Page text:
A Visit to Southern Florida
Lila and I returned today from a visit to Southern Florida.
We went there to visit with some friends who now reside in
Florida and to see what all this hoopla is about people relocating to
that area. I soon found out
that all is not perfect in southern Florida.
First of all and I am sure that many of you do not realize that
it is warm there. There is
no snow, no ice, and no heavy clothes to wear and yet these crazy people
really think this is great. You
can never explain taste.
you have to understand that many senior citizens move to Florida just to
get away from the rest of the family…the kids, the grandchildren, and
cousins and have to suffer with the heat.
I soon came to realize that in southern Florida they do not have
a “rush” hour with traffic on every street.
They have a “slow” hour with traffic on every street
that lasts all day. This is
because they have senior citizens sitting in cars …it is very hard to
see them, they become quite invisible as soon as they get in the
car…traveling everywhere, but mostly to get food and prescriptions.
arriving in Florida we went to Boca Raton, on the eastern side of
Florida, at the Atlantic Ocean. There are an endless number of housing developments there,
each with at least a thousand or more homes, and where the seniors get
to pick the house of their dreams and then go play in the backyard.
Many of the homes have seniors taking their grandchildren in hand
to play with them, as these little tykes are visiting from somewhere up
north. Then there are all
the other seniors looking with huge smiles on their faces because their
grandchildren left last week and now they can rest.
visited with Bea and Harold who are our friends from the time they lived
across the street from us in Silver Spring.
They are the old-timers, if you will, as they have settled in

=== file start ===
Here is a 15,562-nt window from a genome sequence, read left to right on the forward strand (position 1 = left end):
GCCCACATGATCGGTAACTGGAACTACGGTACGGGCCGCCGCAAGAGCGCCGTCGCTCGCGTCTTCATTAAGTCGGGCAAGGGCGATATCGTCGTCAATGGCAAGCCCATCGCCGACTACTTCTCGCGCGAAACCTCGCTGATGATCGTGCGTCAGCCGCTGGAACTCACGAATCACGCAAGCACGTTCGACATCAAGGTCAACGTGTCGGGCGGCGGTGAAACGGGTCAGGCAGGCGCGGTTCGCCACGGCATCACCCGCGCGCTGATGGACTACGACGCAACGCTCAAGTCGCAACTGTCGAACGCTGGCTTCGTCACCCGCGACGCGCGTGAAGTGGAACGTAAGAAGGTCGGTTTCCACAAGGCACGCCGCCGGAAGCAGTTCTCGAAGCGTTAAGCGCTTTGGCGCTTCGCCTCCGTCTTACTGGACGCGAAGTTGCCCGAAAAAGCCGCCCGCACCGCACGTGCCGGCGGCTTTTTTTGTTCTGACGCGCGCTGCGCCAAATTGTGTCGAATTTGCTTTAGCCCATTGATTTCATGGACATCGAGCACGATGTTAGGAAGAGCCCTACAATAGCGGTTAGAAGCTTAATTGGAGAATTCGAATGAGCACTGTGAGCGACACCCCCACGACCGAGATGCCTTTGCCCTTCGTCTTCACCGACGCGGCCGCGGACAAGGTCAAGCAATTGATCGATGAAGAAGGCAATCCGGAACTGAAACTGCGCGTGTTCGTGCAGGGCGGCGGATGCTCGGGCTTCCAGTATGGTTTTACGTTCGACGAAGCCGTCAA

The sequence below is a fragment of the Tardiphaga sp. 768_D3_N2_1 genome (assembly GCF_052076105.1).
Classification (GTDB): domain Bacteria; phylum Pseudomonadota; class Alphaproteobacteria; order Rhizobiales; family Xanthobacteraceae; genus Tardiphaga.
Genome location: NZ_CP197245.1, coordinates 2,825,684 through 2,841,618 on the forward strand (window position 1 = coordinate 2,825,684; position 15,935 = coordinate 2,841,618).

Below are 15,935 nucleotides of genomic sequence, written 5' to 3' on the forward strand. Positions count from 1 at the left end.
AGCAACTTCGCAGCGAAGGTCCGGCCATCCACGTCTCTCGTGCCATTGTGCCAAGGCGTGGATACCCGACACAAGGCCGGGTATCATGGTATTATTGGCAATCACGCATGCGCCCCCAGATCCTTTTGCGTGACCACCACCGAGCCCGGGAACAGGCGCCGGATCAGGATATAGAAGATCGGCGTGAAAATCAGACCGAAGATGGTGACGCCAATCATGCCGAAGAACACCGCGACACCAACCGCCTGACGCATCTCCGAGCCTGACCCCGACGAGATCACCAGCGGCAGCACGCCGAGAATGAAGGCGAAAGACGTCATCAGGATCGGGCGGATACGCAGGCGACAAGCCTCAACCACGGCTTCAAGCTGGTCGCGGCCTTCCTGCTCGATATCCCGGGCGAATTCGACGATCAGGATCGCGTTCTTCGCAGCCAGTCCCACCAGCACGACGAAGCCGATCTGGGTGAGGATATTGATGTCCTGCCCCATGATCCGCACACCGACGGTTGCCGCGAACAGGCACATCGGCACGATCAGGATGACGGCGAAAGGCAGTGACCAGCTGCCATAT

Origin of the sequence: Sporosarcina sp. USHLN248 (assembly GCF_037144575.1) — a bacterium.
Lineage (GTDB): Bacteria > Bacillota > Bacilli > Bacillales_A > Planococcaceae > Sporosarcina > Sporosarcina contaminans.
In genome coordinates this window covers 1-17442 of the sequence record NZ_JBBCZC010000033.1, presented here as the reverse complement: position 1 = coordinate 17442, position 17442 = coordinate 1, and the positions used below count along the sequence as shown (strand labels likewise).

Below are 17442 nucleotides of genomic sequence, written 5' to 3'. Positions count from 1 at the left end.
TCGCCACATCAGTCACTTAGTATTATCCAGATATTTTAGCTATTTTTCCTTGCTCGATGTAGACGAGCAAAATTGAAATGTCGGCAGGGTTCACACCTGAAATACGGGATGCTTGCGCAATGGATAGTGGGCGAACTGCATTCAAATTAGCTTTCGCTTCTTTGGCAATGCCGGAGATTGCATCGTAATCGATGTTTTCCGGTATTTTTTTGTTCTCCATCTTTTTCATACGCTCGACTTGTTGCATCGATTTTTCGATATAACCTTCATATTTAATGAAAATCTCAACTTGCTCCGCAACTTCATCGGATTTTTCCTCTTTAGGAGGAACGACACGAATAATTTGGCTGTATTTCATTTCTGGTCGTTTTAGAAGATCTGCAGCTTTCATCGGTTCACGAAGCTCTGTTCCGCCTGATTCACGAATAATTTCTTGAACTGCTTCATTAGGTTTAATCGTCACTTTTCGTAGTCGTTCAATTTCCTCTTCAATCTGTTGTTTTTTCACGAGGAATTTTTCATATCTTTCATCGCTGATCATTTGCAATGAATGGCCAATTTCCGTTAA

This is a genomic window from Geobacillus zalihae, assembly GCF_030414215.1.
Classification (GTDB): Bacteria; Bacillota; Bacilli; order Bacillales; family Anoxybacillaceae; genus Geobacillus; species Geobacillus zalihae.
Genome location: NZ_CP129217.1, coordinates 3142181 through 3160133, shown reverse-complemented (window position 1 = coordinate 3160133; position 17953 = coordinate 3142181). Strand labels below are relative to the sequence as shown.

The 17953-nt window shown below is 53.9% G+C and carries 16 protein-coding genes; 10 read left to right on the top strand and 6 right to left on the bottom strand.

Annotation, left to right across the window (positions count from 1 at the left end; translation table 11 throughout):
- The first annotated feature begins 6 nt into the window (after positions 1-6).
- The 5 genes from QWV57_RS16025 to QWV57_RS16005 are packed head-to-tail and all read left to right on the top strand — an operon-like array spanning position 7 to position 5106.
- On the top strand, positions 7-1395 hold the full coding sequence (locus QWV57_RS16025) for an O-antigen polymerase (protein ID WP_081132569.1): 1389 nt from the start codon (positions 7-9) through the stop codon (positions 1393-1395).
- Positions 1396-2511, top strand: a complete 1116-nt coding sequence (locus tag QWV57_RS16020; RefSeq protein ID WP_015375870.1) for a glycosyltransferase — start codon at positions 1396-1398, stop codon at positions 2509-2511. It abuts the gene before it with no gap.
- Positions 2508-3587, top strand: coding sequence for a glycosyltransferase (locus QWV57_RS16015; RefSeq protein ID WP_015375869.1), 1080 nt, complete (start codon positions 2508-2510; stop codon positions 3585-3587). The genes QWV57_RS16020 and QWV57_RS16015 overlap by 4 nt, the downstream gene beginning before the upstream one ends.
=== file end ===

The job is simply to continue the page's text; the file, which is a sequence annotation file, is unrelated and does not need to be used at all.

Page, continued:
Florida many years ago and live near the ocean…that means they can see
it from their many windows and balconies.
But I have asked many of the other seniors living in these
various developments if they ever go to the ocean and they often reply,
“Is there an ocean near here?”
We had a truly great time with Bea and Harold as we have always
enjoyed spending time with them.
also visited with Ginger, Lila’s Mother’s friend from the Brooklyn
days yet. Ginger is a truly
spry lady who took us to lunch in the café in her housing community.
When we walked in to the café it seemed that all the people
there lived in my neighborhood when I was a kid.
Despite all the problems with the heat they seemed happy and well
adjusted…everybody knew everyone else.
Ginger has a wonderful outlook on life and is always looking
forward, never dwelling on the past.
and I also had a great time having dinner with our friends, Roberta and
Normand, who only recently moved to southern Florida from Connecticut.
They have not had a whole bunch of time to settle in, and
unfortunately can only get to play tennis and bridge about five or six
times a week. But
with practice I am sure that they will perfect their schedule so they
can be busy just twelve hours each day.
Lila and I wish them only the best in their new
surroundings…but watch out for the heat.
after about five days of fighting the seniors on the roads in the
environs of Boca Raton, Delray Beach, Boynton Beach and Deerfield
Beach…funny names because they tell me there is no ocean nearby…we
head for the Keys. I am
really excited since I heard about Key West all my life and have never
been to visit. We get on
the Florida Turnpike four lanes of pounding cars heading south, which
soon reduce down to three lanes, then two lanes and finally, only one
lane heading south into the Keys. What
is unique about the turnpike is that you can drive as fast as you
want…no speed limit, because every mile you have to stop and give
seventy-five cents to the toll collector.